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Powder Puff

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My school stopped sponsoring the annual Powder-Puff game four years ago and now prohibits it from happening on the grounds. But that didn’t stop me. This was tradition.
The senior and I girls took control. We hosted practice, made rules, and picked a location.

My job was to make the Facebook group, schedule our practices, and design our shirts. But I was most stressed about making the shirts. What color do I pick? How many do I order? How should the design look? What if kids don’t pay?

I solicited quotes, met with local print shops, and gathered feedback from my peers. My design had a football with “Powder-Puff 2013” on the front and “SENIORS” on the back with a “14” to represent our graduating class. The girls loved it. I posted color options to the Facebook page – and tie dye won the vote.

My final task was to the collect money. I gave everyone a week deadline. Nervousness crept in as the money didn’t. Then, on the last day, 90% of the money was received. Finally, I could relax.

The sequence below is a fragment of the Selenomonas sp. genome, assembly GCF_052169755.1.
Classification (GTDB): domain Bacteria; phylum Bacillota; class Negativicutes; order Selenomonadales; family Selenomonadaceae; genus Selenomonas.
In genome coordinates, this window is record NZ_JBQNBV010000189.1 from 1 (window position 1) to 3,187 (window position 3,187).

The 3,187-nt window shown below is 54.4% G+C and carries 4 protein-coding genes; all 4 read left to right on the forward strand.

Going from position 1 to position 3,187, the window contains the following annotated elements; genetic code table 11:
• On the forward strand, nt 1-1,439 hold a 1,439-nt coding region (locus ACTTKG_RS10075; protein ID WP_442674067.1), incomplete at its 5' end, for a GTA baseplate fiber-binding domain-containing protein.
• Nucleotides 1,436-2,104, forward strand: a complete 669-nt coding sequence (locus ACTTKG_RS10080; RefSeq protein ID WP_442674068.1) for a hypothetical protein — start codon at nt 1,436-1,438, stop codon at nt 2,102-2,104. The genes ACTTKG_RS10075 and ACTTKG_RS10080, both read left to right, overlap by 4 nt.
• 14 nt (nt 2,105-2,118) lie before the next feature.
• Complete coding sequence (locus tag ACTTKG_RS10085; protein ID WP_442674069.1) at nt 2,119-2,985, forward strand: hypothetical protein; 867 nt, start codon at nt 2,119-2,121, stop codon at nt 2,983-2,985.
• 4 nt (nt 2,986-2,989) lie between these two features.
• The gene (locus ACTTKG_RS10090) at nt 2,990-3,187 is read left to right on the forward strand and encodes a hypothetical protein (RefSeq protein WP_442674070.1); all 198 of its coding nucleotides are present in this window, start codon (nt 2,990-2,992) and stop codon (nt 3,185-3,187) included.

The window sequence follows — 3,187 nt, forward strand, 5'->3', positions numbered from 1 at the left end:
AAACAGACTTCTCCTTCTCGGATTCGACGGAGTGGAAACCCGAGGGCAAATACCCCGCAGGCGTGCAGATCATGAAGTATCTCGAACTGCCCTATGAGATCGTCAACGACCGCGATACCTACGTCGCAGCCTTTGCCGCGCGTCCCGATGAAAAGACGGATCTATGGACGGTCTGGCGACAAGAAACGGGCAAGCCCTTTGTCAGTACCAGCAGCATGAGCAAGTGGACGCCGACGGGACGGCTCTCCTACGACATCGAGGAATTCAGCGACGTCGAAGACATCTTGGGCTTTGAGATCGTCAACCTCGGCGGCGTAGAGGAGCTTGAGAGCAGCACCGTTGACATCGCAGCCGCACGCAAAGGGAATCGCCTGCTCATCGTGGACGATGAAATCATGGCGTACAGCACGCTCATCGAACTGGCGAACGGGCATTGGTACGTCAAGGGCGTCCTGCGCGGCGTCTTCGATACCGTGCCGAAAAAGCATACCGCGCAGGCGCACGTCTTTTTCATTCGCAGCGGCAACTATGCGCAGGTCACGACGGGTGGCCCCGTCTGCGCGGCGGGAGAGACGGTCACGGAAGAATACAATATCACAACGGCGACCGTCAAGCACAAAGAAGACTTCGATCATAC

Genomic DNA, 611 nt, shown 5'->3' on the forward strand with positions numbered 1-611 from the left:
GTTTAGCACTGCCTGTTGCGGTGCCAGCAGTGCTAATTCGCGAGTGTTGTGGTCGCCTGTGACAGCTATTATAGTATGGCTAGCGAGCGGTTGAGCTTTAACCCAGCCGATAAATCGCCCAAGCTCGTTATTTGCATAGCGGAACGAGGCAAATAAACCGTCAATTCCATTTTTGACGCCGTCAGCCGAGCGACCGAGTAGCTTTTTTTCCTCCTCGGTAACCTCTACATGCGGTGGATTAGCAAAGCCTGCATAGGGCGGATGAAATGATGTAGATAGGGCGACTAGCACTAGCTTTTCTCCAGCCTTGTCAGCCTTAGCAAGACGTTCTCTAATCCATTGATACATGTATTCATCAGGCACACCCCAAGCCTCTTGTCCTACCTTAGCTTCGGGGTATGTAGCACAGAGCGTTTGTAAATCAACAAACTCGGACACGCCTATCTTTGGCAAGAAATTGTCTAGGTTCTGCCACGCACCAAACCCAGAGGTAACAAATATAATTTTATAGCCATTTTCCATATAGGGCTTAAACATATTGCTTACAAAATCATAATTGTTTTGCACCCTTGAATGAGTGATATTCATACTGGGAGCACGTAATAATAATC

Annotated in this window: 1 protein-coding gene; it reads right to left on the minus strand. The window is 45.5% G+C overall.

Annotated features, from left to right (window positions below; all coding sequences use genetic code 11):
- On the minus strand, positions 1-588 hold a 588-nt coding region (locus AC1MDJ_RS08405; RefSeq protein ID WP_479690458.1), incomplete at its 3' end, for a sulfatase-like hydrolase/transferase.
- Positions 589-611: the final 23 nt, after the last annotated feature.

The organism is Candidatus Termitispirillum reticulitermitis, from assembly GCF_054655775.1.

This experience was not life-changing, but it required leadership. I was the one who stepped up and took control. And handling a job like this made me realize how much work companies have to do for a single event. My peers were ecstatic about the game and shirts, and I felt proud after succeeding.

In preparing to major in business and marketing, planning Powder-Puff was a way to put my skills to the test. Forty-three girls participated and 41 bought shirts. Experiences like these bring about growth, and I hope to have a lot more like them as a Hoosier.



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